ANAHEIM — Walt Disney Co.'s decision to pack its bats and gloves and walk away from the Anaheim stadium deal is familiar to Disney watchers acquainted with the company's steely negotiating tactics.
"The only kind of ball they play is hardball," said Richard Foglesong, a Florida academic who is writing a book about Disney's hard-nosed business dealings with the communities surrounding Walt Disney World in Florida.
While Disney officials Wednesday announced that the $100-million stadium deal has collapsed, longtime observers say Disney might be using brinkmanship as a last-ditch tactic to wring additional concessions out of the city of Anaheim.
"It's not over by a long shot," said Steve White, a member of Anaheim Homeowners Maintaining Their Environment, a local activist group that opposes Disney's planned construction of a second theme park near Disneyland. "They aren't going to walk away from a deal this sweet."
Disney reportedly has offered to put up $70 million of the cost to renovate the Big A--an unprecedented sum in an era of skinflint team owners.
Yet to meet its desired rate of return, Disney also wants the city of Anaheim to forgo any share in the facility's future revenue stream.
Disney officials have often described their relationship with communities like Anaheim and Orlando as "partnerships" in which everyone benefits.
But in exchange for bringing jobs, tourists and international fame to those cities, Disney has extracted a host of tax breaks, subsidies and other public concessions over the years--feeding its image as a 500-pound Mouse that always gets its way.
Foglesong says Disney typically gets the upper hand in the communities where it operates.
"There is a period of seduction, followed by courtship and initial harmony . . . which inevitably leads to therapy and the threat of divorce," said Foglesong, a professor of politics at Rollins College in Winter Park, Fla., near Orlando. "The problem is, there are so many children dependent on the relationship that both sides have to find a way to work things out."
While Foglesong and others speculate that Disney might be posturing to get a better deal out of Anaheim, the company has shown that it will walk away from deals that aren't sufficiently profitable, and that it sometimes bows to community pressure.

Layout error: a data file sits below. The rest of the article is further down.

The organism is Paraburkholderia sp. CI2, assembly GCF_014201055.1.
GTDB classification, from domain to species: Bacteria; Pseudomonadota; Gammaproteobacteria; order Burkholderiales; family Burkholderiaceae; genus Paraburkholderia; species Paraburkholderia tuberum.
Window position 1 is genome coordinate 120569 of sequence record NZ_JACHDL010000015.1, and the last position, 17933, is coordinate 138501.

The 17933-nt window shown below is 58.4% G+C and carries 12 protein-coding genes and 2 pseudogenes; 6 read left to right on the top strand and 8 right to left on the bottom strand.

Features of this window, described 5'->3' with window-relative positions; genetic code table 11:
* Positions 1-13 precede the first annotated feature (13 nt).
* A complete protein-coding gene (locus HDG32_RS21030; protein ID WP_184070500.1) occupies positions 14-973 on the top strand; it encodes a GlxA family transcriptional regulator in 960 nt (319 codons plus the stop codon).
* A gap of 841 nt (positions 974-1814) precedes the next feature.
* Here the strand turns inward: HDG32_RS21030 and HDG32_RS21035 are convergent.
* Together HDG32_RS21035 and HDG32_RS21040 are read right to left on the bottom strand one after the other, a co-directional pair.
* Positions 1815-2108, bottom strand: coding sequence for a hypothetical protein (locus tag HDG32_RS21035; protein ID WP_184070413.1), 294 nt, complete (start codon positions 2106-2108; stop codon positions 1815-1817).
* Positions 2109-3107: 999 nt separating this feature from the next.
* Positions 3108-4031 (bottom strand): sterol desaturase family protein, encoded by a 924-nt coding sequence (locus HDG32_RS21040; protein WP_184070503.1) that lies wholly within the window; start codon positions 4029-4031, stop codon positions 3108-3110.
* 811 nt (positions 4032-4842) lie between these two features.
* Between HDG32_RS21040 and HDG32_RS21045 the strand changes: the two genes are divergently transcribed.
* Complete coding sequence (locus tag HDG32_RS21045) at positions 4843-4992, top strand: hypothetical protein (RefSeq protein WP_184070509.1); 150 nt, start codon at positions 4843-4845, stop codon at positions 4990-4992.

Disney abandoned plans for its "America" history theme park near Haymarket, Va., when citizens and historians raised a ruckus about the "Disneyfication" of history.
Likewise, the company scrapped its plans last year for a new "Westcot" theme park in Anaheim when it determined that the $3-billion project wouldn't generate a sufficient return. The company is expected to announced a scaled-down version of the project in coming weeks.
"Disney doesn't play games," said Disney board member Ray Watson. "They are tough negotiators, but overall I think they are very fair. That makes me feel good as a board member . . . because they are doing the job for shareholders."
Even adversaries admit they admire the shrewd negotiators lurking behind the smiling Mouse. Daren Brinkman, attorney for the partnership battling Disney for control of the bankrupt Grand Hotel in Anaheim, says the public is so mesmerized by the Disney stardust that it ignores the hardball tactics Disney employs to get what it wants.
Brinkman's partnership has alleged in a lawsuit that Disney put the Grand Hotel's business in jeopardy when it revealed plans to turn the Anaheim hotel into a parking lot as part of its Westcot expansion plans. Disney is now trying to take control of the site.
"They have a Teflon image," Brinkman said. "People think very highly of them because of all the Disney magic, and they capitalize on that image."
It remains to be seen who will come out of the Anaheim Stadium situation looking like the villain. But despite Disney's announcement that the deal is off, Disney watchers say that "it ain't over 'til it's over."
"Is the stadium deal really dead?" Watson said. "Who knows? How's that for an answer?"